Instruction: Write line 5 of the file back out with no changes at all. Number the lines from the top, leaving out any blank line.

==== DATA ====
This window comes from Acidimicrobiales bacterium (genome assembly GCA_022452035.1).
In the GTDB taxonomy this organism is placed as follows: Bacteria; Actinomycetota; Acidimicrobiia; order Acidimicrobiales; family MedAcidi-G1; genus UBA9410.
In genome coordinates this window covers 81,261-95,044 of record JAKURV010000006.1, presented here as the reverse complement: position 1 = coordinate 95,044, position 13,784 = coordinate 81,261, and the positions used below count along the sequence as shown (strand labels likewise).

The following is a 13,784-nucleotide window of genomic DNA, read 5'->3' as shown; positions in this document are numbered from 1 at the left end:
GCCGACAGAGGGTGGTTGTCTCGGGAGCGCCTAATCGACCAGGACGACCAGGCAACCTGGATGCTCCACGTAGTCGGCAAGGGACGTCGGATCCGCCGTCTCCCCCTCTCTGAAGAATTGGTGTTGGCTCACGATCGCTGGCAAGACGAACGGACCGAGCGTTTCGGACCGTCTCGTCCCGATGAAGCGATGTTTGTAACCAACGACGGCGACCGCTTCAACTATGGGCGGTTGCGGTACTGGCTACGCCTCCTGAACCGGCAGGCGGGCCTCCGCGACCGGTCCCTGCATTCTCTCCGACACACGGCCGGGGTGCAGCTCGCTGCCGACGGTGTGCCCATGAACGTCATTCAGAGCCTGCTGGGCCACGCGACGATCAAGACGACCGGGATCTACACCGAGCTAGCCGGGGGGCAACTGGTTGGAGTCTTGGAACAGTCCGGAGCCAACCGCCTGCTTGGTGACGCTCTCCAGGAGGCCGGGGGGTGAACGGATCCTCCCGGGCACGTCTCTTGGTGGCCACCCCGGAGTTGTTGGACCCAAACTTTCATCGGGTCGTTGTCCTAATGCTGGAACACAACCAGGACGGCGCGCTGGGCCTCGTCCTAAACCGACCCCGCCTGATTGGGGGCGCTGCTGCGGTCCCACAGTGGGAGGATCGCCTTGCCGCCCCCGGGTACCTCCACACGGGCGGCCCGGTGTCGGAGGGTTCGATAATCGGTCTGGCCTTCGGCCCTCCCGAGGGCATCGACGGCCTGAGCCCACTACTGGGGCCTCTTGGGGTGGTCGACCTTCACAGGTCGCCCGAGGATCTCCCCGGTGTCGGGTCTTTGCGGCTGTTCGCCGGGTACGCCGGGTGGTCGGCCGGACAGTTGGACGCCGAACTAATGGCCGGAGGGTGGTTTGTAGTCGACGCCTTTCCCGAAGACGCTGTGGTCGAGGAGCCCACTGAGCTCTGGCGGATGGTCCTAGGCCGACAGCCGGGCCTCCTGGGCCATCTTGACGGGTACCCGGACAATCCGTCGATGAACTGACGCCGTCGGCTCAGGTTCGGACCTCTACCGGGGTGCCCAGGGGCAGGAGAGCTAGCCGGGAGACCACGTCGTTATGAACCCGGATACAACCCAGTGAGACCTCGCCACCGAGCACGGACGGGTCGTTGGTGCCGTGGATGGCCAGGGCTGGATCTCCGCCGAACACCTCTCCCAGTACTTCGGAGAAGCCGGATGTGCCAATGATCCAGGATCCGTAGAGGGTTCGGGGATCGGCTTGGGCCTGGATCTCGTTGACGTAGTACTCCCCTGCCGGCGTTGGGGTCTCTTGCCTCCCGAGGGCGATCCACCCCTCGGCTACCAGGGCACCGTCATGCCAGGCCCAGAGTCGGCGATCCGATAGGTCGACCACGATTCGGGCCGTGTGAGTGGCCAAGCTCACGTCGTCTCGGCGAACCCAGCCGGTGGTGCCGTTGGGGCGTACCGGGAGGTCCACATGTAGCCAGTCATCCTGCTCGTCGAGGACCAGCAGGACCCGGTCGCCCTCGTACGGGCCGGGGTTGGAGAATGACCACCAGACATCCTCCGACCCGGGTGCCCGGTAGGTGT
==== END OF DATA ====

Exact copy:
GCCGACAGAGGGTGGTTGTCTCGGGAGCGCCTAATCGACCAGGACGACCAGGCAACCTGGATGCTCCACGTAGTCGGCAAGGGACGTCGGATCCGCCGTCTCCCCCTCTCTGAAGAATTGGTGTTGGCTCACGATCGCTGGCAAGACGAACGGACCGAGCGTTTCGGACCGTCTCGTCCCGATGAAGCGATGTTTGTAACCAACGACGGCGACCGCTTCAACTATGGGCGGTTGCGGTACTGGCTACGCCTCCTGAACCGGCAGGCGGGCCTCCGCGACCGGTCCCTGCATTCTCTCCGACACACGGCCGGGGTGCAGCTCGCTGCCGACGGTGTGCCCATGAACGTCATTCAGAGCCTGCTGGGCCACGCGACGATCAAGACGACCGGGATCTACACCGAGCTAGCCGGGGGGCAACTGGTTGGAGTCTTGGAACAGTCCGGAGCCAACCGCCTGCTTGGTGACGCTCTCCAGGAGGCCGGGGGGTGAACGGATCCTCCCGGGCACGTCTCTTGGTGGCCACCCCGGAGTTGTTGGACCCAAACTTTCATCGGGTCGTTGTCCTAATGCTGGAACACAACCAGGACGGCGCGCTGGGCCTCGTCCTAAACCGACCCCGCCTGATTGGGGGCGCTGCTGCGGTCCCACAGTGGGAGGATCGCCTTGCCGCCCCCGGGTACCTCCACACGGGCGGCCCGGTGTCGGAGGGTTCGATAATCGGTCTGGCCTTCGGCCCTCCCGAGGGCATCGACGGCCTGAGCCCACTACTGGGGCCTCTTGGGGTGGTCGACCTTCACAGGTCGCCCGAGGATCTCCCCGGTGTCGGGTCTTTGCGGCTGTTCGCCGGGTACGCCGGGTGGTCGGCCGGACAGTTGGACGCCGAACTAATGGCCGGAGGGTGGTTTGTAGTCGACGCCTTTCCCGAAGACGCTGTGGTCGAGGAGCCCACTGAGCTCTGGCGGATGGTCCTAGGCCGACAGCCGGGCCTCCTGGGCCATCTTGACGGGTACCCGGACAATCCGTCGATGAACTGACGCCGTCGGCTCAGGTTCGGACCTCTACCGGGGTGCCCAGGGGCAGGAGAGCTAGCCGGGAGACCACGTCGTTATGAACCCGGATACAACCCAGTGAGACCTCGCCACCGAGCACGGACGGGTCGTTGGTGCCGTGGATGGCCAGGGCTGGATCTCCGCCGAACACCTCTCCCAGTACTTCGGAGAAGCCGGATGTGCCAATGATCCAGGATCCGTAGAGGGTTCGGGGATCGGCTTGGGCCTGGATCTCGTTGACGTAGTACTCCCCTGCCGGCGTTGGGGTCTCTTGCCTCCCGAGGGCGATCCACCCCTCGGCTACCAGGGCACCGTCATGCCAGGCCCAGAGTCGGCGATCCGATAGGTCGACCACGATTCGGGCCGTGTGAGTGGCCAAGCTCACGTCGTCTCGGCGAACCCAGCCGGTGGTGCCGTTGGGGCGTACCGGGAGGTCCACATGTAGCCAGTCATCCTGCTCGTCGAGGACCAGCAGGACCCGGTCGCCCTCGTACGGGCCGGGGTTGGAGAATGACCACCAGACATCCTCCGACCCGGGTGCCCGGTAGGTGT